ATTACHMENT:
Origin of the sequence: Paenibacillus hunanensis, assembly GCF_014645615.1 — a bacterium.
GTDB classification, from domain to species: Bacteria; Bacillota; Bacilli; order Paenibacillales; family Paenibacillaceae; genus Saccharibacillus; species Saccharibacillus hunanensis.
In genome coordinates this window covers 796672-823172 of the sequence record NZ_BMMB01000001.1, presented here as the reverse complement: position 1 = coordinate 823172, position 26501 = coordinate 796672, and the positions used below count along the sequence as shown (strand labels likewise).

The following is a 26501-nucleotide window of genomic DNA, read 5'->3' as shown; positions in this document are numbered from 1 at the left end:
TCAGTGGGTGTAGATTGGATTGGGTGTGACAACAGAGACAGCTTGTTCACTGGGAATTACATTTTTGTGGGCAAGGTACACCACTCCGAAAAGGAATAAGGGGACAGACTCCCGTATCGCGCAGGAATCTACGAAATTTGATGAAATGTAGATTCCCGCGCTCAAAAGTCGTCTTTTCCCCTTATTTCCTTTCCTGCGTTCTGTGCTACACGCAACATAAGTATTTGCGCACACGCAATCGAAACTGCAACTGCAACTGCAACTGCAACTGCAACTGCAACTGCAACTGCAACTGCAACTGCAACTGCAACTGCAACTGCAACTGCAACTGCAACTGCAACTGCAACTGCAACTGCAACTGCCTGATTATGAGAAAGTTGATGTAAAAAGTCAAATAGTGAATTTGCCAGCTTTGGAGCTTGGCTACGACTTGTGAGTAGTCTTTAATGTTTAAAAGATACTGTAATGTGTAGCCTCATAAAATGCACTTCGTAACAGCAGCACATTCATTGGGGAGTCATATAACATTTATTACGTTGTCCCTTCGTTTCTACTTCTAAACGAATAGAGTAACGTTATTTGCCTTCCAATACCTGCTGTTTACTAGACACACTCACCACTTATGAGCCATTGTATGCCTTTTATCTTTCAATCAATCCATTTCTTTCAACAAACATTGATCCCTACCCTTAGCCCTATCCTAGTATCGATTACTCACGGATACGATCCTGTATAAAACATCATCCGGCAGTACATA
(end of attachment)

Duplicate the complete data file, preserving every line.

Origin of the sequence: Paenibacillus hunanensis, assembly GCF_014645615.1 — a bacterium.
GTDB classification, from domain to species: Bacteria; Bacillota; Bacilli; order Paenibacillales; family Paenibacillaceae; genus Saccharibacillus; species Saccharibacillus hunanensis.
In genome coordinates this window covers 796672-823172 of the sequence record NZ_BMMB01000001.1, presented here as the reverse complement: position 1 = coordinate 823172, position 26501 = coordinate 796672, and the positions used below count along the sequence as shown (strand labels likewise).

The following is a 26501-nucleotide window of genomic DNA, read 5'->3' as shown; positions in this document are numbered from 1 at the left end:
TCAGTGGGTGTAGATTGGATTGGGTGTGACAACAGAGACAGCTTGTTCACTGGGAATTACATTTTTGTGGGCAAGGTACACCACTCCGAAAAGGAATAAGGGGACAGACTCCCGTATCGCGCAGGAATCTACGAAATTTGATGAAATGTAGATTCCCGCGCTCAAAAGTCGTCTTTTCCCCTTATTTCCTTTCCTGCGTTCTGTGCTACACGCAACATAAGTATTTGCGCACACGCAATCGAAACTGCAACTGCAACTGCAACTGCAACTGCAACTGCAACTGCAACTGCAACTGCAACTGCAACTGCAACTGCAACTGCAACTGCAACTGCAACTGCAACTGCAACTGCAACTGCAACTGCCTGATTATGAGAAAGTTGATGTAAAAAGTCAAATAGTGAATTTGCCAGCTTTGGAGCTTGGCTACGACTTGTGAGTAGTCTTTAATGTTTAAAAGATACTGTAATGTGTAGCCTCATAAAATGCACTTCGTAACAGCAGCACATTCATTGGGGAGTCATATAACATTTATTACGTTGTCCCTTCGTTTCTACTTCTAAACGAATAGAGTAACGTTATTTGCCTTCCAATACCTGCTGTTTACTAGACACACTCACCACTTATGAGCCATTGTATGCCTTTTATCTTTCAATCAATCCATTTCTTTCAACAAACATTGATCCCTACCCTTAGCCCTATCCTAGTATCGATTACTCACGGATACGATCCTGTATAAAACATCATCCGGCAGTACATA